Chemical analysis of steel – Dr James McGettrick of Swansea University, with an X-ray Photoelectron Spectrometer. This analyses the extra nanolayers which are added on top of steel, for example to improve adhesion or resistance to corrosion.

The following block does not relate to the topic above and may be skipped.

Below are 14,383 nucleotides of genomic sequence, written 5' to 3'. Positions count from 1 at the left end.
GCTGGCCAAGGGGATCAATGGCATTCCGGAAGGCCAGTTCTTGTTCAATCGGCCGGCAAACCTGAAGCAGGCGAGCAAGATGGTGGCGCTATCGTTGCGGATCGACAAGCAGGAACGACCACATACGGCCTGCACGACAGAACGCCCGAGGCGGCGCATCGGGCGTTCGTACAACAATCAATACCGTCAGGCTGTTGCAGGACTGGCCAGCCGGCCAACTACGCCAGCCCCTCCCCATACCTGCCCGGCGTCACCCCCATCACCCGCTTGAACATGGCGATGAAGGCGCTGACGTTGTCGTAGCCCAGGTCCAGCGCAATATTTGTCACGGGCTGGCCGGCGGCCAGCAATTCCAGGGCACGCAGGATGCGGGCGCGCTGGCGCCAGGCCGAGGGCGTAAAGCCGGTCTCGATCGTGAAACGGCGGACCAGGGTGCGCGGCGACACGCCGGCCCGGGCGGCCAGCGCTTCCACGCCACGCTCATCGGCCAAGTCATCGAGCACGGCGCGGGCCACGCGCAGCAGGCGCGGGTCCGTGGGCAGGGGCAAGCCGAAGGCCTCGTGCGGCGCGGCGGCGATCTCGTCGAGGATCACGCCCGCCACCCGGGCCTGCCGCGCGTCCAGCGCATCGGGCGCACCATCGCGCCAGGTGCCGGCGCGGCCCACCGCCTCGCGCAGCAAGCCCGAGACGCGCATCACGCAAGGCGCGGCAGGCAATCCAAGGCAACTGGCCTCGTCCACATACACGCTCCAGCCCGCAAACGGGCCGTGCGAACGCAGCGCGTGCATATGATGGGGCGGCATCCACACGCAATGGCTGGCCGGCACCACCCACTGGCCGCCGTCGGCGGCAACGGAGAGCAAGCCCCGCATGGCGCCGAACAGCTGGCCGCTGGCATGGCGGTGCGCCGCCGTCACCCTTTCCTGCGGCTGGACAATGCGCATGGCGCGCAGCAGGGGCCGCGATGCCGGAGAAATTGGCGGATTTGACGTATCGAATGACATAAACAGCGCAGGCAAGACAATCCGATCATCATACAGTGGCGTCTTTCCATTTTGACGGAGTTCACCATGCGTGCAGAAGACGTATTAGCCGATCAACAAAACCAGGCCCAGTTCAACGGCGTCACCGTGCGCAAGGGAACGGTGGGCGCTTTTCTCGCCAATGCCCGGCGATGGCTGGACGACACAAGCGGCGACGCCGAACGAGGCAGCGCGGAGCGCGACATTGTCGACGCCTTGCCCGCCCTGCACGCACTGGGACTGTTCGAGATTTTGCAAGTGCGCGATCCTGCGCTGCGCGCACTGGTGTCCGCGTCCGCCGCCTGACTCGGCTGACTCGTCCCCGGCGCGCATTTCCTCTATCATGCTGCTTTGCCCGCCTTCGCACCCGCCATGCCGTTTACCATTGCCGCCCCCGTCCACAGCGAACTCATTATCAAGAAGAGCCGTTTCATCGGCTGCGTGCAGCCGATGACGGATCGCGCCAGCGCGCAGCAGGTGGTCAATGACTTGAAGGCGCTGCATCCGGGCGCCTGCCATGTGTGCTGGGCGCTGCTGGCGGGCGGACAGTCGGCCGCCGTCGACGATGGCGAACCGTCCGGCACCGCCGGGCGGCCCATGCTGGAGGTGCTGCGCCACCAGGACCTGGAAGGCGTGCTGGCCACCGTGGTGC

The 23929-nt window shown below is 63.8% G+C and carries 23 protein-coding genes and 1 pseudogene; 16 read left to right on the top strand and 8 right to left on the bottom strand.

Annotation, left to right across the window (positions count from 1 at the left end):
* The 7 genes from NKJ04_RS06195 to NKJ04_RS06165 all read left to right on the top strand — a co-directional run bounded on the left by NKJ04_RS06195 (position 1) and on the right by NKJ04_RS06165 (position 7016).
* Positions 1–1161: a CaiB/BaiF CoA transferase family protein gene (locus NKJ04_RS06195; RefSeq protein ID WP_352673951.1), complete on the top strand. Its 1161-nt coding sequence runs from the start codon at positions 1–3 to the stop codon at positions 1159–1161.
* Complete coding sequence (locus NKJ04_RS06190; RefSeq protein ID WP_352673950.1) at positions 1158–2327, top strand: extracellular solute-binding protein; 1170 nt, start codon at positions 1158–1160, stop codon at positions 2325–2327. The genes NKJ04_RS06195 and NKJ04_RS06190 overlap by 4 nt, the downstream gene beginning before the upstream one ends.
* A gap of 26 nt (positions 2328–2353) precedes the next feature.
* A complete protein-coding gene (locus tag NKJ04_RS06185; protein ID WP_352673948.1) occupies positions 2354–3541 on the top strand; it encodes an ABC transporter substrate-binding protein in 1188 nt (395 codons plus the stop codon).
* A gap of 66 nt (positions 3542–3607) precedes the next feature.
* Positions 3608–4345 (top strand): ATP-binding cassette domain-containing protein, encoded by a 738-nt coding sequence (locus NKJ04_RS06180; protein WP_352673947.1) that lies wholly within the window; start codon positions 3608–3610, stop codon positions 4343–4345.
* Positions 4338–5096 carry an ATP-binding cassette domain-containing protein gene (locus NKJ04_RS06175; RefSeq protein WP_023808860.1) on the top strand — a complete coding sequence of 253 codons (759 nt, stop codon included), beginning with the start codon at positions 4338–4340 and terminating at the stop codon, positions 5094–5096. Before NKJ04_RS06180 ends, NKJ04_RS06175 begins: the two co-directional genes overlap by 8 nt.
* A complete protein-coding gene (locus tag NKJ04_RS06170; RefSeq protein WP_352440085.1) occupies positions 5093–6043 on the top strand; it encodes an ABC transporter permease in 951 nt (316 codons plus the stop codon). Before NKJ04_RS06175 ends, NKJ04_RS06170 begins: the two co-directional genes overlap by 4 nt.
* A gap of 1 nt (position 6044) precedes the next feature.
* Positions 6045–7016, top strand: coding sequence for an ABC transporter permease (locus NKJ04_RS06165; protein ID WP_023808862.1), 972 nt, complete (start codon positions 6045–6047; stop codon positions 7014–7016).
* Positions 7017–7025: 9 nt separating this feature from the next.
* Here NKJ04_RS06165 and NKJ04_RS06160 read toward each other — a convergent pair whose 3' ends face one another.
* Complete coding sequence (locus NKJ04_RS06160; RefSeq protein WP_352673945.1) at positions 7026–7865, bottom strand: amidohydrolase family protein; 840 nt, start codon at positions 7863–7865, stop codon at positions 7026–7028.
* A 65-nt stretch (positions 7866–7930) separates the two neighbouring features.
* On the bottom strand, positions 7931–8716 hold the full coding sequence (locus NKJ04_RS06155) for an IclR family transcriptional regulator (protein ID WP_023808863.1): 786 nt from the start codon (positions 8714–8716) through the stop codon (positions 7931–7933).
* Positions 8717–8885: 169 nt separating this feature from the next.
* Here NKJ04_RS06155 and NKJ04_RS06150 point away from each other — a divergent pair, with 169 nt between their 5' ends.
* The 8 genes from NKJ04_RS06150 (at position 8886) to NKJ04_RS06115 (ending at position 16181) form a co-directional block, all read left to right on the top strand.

Developing and testing new steel alloys will be up to 100 times faster, allowing new products to reach market more quickly, thanks to £7 million of funding announced for a ‘virtual factory’ being developed by Swansea University, in partnership with Tata Steel and WMG, at the University of Warwick. Steel is the most widely used structural material in the world.It is at the heart of major manufacturing sectors such as the car industry, construction, packaging and defence. It is indispensable for national infrastructure such as transport, communications and energy, and for high-tech uses in energy-positive buildings to wind turbines and electric vehicles. “This project is a huge boost for innovation as it massively speeds up the development of new alloys.It means steel producers can deliver new and betterContinue reading